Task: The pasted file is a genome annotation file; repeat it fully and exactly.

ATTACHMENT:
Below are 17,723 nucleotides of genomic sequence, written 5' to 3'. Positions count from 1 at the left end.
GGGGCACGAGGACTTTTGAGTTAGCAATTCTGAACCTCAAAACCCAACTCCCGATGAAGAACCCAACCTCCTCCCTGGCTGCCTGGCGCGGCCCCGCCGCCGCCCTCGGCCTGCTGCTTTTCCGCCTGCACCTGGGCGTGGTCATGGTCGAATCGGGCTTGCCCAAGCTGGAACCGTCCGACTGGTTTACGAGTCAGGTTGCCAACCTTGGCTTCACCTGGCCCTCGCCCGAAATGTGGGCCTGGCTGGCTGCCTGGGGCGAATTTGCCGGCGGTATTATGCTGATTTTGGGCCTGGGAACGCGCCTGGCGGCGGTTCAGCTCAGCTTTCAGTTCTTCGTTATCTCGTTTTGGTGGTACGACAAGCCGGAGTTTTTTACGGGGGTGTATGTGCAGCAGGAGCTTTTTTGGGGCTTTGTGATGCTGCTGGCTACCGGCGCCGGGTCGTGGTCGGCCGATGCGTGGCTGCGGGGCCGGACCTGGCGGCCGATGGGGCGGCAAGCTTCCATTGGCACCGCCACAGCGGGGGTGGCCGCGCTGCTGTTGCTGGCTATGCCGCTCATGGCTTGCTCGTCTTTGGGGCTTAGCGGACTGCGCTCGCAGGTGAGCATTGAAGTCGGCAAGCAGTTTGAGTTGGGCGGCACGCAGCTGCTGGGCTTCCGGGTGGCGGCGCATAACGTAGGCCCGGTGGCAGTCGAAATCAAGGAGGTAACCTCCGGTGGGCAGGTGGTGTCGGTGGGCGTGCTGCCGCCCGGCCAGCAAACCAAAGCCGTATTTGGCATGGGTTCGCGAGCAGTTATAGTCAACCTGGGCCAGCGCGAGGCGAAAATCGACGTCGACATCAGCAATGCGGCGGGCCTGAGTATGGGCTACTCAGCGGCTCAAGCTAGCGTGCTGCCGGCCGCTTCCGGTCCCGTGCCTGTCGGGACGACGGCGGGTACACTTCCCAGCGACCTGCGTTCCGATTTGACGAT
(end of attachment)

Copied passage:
Below are 17,723 nucleotides of genomic sequence, written 5' to 3'. Positions count from 1 at the left end.
GGGGCACGAGGACTTTTGAGTTAGCAATTCTGAACCTCAAAACCCAACTCCCGATGAAGAACCCAACCTCCTCCCTGGCTGCCTGGCGCGGCCCCGCCGCCGCCCTCGGCCTGCTGCTTTTCCGCCTGCACCTGGGCGTGGTCATGGTCGAATCGGGCTTGCCCAAGCTGGAACCGTCCGACTGGTTTACGAGTCAGGTTGCCAACCTTGGCTTCACCTGGCCCTCGCCCGAAATGTGGGCCTGGCTGGCTGCCTGGGGCGAATTTGCCGGCGGTATTATGCTGATTTTGGGCCTGGGAACGCGCCTGGCGGCGGTTCAGCTCAGCTTTCAGTTCTTCGTTATCTCGTTTTGGTGGTACGACAAGCCGGAGTTTTTTACGGGGGTGTATGTGCAGCAGGAGCTTTTTTGGGGCTTTGTGATGCTGCTGGCTACCGGCGCCGGGTCGTGGTCGGCCGATGCGTGGCTGCGGGGCCGGACCTGGCGGCCGATGGGGCGGCAAGCTTCCATTGGCACCGCCACAGCGGGGGTGGCCGCGCTGCTGTTGCTGGCTATGCCGCTCATGGCTTGCTCGTCTTTGGGGCTTAGCGGACTGCGCTCGCAGGTGAGCATTGAAGTCGGCAAGCAGTTTGAGTTGGGCGGCACGCAGCTGCTGGGCTTCCGGGTGGCGGCGCATAACGTAGGCCCGGTGGCAGTCGAAATCAAGGAGGTAACCTCCGGTGGGCAGGTGGTGTCGGTGGGCGTGCTGCCGCCCGGCCAGCAAACCAAAGCCGTATTTGGCATGGGTTCGCGAGCAGTTATAGTCAACCTGGGCCAGCGCGAGGCGAAAATCGACGTCGACATCAGCAATGCGGCGGGCCTGAGTATGGGCTACTCAGCGGCTCAAGCTAGCGTGCTGCCGGCCGCTTCCGGTCCCGTGCCTGTCGGGACGACGGCGGGTACACTTCCCAGCGACCTGCGTTCCGATTTGACGAT